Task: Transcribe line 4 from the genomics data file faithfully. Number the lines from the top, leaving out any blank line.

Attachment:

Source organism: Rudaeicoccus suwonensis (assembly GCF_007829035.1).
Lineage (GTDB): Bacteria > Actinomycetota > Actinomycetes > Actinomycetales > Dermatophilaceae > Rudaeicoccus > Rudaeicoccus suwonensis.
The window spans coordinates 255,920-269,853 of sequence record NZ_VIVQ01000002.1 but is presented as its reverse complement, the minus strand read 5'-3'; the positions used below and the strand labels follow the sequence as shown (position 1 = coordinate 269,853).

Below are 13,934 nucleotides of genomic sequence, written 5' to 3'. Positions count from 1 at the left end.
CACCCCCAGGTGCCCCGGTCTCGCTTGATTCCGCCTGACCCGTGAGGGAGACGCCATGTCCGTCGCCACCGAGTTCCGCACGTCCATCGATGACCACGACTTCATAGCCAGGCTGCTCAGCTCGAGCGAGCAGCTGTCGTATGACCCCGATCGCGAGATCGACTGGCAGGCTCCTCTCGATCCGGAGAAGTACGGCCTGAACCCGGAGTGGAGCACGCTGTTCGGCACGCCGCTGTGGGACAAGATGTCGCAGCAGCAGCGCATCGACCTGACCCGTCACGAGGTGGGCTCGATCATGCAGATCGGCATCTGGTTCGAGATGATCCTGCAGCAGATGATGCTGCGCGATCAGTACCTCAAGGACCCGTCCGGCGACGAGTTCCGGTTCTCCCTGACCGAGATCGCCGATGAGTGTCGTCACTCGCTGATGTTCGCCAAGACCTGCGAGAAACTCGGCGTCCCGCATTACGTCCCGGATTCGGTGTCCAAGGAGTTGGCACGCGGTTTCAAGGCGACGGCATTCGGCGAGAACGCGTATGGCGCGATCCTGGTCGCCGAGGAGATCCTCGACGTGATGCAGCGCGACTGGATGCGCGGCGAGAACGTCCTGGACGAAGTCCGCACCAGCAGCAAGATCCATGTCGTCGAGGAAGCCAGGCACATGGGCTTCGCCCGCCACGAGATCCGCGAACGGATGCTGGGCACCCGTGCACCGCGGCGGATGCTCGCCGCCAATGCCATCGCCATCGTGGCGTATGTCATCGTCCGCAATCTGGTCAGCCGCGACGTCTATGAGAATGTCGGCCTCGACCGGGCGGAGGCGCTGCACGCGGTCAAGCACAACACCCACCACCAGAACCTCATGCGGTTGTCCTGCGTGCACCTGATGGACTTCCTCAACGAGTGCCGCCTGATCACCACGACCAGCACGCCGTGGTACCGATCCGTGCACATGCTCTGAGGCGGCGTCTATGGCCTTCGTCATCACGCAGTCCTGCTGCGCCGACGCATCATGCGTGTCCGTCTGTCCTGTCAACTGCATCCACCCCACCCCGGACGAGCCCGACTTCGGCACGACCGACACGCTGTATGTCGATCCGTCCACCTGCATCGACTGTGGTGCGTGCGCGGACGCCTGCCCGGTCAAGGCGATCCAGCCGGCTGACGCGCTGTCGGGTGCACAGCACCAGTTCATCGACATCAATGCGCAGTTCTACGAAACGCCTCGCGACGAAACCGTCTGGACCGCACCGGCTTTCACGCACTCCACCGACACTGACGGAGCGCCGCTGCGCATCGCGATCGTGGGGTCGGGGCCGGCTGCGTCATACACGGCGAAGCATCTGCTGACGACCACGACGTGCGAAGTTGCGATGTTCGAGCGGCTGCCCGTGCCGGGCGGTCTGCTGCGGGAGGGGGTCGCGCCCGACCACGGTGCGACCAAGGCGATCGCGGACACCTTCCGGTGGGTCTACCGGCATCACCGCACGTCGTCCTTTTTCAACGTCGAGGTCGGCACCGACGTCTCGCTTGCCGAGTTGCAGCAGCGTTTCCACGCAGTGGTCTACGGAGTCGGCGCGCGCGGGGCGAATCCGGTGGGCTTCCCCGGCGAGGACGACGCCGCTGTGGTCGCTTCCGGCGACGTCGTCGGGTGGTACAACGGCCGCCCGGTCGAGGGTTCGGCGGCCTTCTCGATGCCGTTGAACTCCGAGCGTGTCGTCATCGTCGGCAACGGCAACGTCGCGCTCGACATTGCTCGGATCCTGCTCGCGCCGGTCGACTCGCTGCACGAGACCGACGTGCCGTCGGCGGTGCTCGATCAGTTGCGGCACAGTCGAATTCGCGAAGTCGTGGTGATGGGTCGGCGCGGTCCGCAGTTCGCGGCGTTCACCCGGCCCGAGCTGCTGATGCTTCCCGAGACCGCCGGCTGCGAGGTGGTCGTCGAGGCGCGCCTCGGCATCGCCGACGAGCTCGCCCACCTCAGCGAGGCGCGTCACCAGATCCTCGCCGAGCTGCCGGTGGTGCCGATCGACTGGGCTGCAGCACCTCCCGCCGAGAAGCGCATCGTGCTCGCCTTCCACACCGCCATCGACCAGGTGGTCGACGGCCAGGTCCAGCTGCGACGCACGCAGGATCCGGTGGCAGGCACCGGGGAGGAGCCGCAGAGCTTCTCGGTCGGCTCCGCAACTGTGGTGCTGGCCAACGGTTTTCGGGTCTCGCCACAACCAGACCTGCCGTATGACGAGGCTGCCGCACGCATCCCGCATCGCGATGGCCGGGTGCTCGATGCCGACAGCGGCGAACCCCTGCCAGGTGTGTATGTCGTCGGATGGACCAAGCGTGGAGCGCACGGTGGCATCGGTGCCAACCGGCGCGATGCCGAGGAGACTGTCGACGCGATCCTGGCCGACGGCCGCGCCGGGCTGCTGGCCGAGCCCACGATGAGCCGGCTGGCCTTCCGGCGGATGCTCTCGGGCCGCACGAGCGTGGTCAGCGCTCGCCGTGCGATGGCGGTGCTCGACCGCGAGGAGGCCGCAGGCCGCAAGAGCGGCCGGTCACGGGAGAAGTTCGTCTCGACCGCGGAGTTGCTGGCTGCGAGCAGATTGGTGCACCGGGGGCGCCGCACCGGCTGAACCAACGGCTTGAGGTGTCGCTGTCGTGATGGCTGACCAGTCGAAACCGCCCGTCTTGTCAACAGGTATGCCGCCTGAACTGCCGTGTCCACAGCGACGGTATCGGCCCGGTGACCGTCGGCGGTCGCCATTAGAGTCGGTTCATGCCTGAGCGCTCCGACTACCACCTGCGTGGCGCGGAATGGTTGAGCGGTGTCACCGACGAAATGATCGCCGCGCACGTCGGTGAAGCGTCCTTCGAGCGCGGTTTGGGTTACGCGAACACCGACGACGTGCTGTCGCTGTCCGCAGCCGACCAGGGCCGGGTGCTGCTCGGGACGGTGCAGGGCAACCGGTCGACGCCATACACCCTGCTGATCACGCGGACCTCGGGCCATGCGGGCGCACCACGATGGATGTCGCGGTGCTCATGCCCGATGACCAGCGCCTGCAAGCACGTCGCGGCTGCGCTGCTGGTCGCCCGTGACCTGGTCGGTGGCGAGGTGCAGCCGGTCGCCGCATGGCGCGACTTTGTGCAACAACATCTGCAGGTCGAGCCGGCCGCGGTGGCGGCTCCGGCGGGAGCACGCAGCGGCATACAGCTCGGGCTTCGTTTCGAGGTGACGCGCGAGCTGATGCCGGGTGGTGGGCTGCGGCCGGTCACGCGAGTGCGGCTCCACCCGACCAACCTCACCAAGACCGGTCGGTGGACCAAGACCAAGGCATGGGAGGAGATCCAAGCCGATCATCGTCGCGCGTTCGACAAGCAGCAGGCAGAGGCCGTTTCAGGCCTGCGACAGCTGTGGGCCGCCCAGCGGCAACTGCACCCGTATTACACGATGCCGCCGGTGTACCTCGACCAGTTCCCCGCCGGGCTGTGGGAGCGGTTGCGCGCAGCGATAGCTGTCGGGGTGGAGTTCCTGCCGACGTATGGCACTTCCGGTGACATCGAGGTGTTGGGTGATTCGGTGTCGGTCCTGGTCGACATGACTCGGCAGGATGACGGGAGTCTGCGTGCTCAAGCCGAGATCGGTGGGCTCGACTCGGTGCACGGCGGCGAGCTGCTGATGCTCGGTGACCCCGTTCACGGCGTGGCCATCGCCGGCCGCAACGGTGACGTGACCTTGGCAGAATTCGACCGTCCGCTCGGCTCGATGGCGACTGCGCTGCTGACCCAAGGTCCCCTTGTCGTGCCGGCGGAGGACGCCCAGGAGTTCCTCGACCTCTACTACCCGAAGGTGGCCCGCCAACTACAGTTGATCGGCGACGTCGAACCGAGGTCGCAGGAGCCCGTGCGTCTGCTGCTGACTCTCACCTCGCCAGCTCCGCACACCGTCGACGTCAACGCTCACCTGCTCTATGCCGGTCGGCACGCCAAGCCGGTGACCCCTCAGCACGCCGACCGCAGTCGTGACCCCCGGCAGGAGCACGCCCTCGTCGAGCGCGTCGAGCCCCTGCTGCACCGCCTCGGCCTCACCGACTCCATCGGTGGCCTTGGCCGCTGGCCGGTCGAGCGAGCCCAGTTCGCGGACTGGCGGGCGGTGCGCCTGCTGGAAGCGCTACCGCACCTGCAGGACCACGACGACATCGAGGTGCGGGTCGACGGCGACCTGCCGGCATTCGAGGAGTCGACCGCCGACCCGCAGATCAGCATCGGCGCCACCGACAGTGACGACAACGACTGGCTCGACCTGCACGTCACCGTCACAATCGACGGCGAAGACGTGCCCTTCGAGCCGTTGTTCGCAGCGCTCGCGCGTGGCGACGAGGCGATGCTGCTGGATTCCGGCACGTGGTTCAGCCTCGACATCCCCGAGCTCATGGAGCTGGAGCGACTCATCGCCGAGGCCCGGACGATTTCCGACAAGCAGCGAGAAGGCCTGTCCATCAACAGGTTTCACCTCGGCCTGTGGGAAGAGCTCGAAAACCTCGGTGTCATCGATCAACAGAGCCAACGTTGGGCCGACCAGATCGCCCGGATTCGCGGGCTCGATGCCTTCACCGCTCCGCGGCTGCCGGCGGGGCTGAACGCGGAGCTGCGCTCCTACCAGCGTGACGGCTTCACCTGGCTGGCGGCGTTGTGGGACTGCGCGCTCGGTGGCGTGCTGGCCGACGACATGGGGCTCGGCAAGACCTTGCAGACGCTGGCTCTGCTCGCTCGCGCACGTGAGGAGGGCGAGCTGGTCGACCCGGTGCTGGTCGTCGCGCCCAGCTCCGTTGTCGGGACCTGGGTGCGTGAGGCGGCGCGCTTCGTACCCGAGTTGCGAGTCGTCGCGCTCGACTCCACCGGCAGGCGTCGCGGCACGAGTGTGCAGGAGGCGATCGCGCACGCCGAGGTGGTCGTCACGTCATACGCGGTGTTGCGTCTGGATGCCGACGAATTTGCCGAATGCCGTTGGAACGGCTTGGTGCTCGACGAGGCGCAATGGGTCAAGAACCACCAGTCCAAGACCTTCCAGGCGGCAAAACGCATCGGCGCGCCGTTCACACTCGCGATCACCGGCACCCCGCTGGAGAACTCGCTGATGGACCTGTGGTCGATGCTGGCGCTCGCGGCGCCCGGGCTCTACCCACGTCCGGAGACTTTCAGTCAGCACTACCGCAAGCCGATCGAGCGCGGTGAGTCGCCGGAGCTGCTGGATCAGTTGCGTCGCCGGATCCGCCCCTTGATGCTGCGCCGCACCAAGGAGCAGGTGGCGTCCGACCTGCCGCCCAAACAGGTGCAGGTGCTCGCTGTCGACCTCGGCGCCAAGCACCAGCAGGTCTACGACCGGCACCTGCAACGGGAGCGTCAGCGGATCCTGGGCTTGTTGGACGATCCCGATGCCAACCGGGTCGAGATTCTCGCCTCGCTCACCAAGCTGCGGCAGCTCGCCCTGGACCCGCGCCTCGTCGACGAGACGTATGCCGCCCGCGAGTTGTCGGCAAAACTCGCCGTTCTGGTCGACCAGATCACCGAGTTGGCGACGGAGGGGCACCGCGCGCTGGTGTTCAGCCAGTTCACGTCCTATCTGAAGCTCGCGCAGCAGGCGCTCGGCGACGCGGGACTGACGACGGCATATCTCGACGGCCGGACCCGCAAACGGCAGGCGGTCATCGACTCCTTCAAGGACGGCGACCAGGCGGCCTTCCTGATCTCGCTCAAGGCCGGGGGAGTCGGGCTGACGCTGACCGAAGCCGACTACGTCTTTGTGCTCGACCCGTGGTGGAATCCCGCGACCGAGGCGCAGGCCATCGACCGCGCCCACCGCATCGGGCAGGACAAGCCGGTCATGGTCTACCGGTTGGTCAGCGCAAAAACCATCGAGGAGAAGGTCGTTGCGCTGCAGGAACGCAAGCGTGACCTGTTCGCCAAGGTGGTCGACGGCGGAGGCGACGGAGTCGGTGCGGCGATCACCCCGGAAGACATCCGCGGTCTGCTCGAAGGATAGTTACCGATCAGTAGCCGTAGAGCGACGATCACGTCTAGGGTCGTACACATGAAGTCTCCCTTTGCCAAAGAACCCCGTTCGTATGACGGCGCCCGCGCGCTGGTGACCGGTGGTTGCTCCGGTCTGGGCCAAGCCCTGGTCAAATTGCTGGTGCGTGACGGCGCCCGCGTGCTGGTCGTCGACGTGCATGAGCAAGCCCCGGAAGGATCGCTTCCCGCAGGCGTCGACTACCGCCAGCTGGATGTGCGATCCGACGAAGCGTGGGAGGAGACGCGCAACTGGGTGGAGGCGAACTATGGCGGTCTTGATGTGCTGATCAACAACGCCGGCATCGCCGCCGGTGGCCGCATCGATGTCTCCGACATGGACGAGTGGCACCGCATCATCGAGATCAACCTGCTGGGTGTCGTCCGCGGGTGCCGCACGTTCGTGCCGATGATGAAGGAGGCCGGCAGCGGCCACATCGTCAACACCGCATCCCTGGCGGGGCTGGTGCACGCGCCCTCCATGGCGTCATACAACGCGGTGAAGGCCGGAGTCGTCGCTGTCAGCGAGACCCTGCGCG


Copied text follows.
Below are 13,934 nucleotides of genomic sequence, written 5' to 3'. Positions count from 1 at the left end.